PCMA 2015: Recapping Trends, Discussing the Future of Convention Centers

January 21, 2015

Last week, we previewed our workshop on convention center design trends that was hosted at the Professional Convention Management Association’s (PCMA) Convening Leaders conference January 12-14.  A team of Populous designers traveled to the conference in Chicago to meet with meeting planners – an audience who is integral to the buildings we design. We met with planners from across the globe, listening to the emerging trends shaping their desired meeting experiences and discussing how convention centers of the future might better facilitate an improved guest experience.

Last Monday, our deep-dive into emerging trends produced some intriguing results ranging from conventional design challenges such as vertically stacked facilities and access to fresh air and sunlight, to production technology, entertainment opportunities and the challenges of catering to multi-generational and multi-cultural audiences.  As a group we discussed and distilled the emerging trends into categories and combined them with current trends facing the industry such as advanced technology, outdoor event spaces and wellness. As Oscar Cerezales of MCI, one of the participants, explained “The meetings market is facing a paradigm shift, requiring the need to reshape, which brings with it both challenges and opportunities for new convention center designs.”

Tuesday, the Populous design team set up shop in the main foyer of the convention center – we split up into three teams to discuss and develop ideas focused on trends and how convention centers and cities might evolve to address these needs.  Being located in the main foyer provided an exciting opportunity for conference attendees to stop by throughout the day and offer opinions and comments on the design content our teams were developing.  We were able to discuss which emerging trends were specifically tailored to certain types of events and which trends could alter the meeting industry as a whole.  Our concepts and theories changed throughout the day to reflect the fantastic input we received from participants.  The three main areas of focus were:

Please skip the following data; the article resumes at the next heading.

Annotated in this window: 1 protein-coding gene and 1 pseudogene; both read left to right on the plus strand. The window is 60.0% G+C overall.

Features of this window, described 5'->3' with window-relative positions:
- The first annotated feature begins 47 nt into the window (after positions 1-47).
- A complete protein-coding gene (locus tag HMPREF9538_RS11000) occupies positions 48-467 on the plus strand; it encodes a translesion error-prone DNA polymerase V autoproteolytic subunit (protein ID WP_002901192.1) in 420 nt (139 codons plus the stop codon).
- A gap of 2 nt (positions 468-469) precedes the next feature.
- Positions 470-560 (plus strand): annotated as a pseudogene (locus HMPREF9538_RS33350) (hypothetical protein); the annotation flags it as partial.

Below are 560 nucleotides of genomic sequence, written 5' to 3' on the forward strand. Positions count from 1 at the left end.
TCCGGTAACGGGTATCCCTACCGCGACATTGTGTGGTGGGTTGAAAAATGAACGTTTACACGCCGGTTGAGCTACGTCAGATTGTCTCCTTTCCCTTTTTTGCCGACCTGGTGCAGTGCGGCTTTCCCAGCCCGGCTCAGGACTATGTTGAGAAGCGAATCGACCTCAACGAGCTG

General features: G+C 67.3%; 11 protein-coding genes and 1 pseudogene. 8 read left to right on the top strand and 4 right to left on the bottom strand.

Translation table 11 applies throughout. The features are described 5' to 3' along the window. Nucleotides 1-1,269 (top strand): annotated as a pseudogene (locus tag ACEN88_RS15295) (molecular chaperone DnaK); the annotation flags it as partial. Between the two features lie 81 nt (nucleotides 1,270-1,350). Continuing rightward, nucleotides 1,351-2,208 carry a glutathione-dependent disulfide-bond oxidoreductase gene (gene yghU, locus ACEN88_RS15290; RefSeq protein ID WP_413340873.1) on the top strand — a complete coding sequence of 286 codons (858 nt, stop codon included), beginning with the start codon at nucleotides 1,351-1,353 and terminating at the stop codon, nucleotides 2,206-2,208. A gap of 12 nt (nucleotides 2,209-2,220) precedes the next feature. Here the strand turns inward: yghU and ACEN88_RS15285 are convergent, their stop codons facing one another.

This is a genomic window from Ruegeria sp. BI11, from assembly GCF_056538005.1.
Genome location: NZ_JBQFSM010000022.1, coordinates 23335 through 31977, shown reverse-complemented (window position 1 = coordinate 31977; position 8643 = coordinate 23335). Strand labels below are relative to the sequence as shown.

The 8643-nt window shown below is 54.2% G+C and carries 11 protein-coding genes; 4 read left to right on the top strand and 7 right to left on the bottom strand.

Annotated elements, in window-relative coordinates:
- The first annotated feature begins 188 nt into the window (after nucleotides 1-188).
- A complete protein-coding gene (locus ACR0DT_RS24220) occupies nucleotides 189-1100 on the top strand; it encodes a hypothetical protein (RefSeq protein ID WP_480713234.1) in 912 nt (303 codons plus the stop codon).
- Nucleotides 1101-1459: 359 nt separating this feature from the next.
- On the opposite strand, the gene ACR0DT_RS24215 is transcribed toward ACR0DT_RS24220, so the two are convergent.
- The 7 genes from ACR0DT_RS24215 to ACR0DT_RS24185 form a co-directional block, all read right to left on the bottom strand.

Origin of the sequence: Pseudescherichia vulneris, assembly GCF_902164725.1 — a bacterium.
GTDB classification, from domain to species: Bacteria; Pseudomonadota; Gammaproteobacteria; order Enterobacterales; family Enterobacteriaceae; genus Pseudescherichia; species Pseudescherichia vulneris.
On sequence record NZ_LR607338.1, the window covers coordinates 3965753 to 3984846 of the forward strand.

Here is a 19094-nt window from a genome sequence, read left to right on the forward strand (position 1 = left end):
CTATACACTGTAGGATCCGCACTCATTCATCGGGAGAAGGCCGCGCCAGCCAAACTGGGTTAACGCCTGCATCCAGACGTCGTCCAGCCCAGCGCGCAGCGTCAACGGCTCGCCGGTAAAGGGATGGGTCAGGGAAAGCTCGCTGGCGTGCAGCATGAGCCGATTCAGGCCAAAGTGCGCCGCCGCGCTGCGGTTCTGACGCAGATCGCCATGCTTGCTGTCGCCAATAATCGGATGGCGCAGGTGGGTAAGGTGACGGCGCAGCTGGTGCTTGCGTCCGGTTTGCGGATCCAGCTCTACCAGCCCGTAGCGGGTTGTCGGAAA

• Vertical Adaptability + Wellness
    Many urban convention centers have developed an infrastructure to support them in dense urban cores – hotels, restaurants, public transit – but then find it challenging to expand due to site constraints.  The team looked at opportunities to embrace vertical adaptability as a design feature to enable urban convention centers to maximize their footprint while addressing persistent issues within the meetings industry.  The team conceived of 4 stacked convention “units” that could each provide exhibit, ballroom and meeting program that could be combined or sold as individual units.  This convention tower could provide meeting spaces with both physical and visual connections to the destination, while also providing distinct convention “units” that could be sold concurrently for different events, giving each event their own sense of place instead of feeling like one event in a much larger facility.The team also looked at wellness opportunities inherent in a vertically stacked facility, celebrating the stairwells as wellness wells that reward attendees with honor badges and digital feedback as to how many calories have been burned while attending an event using stairs instead elevators and escalators.
  • Environmental Psychology in Unique Meeting Spaces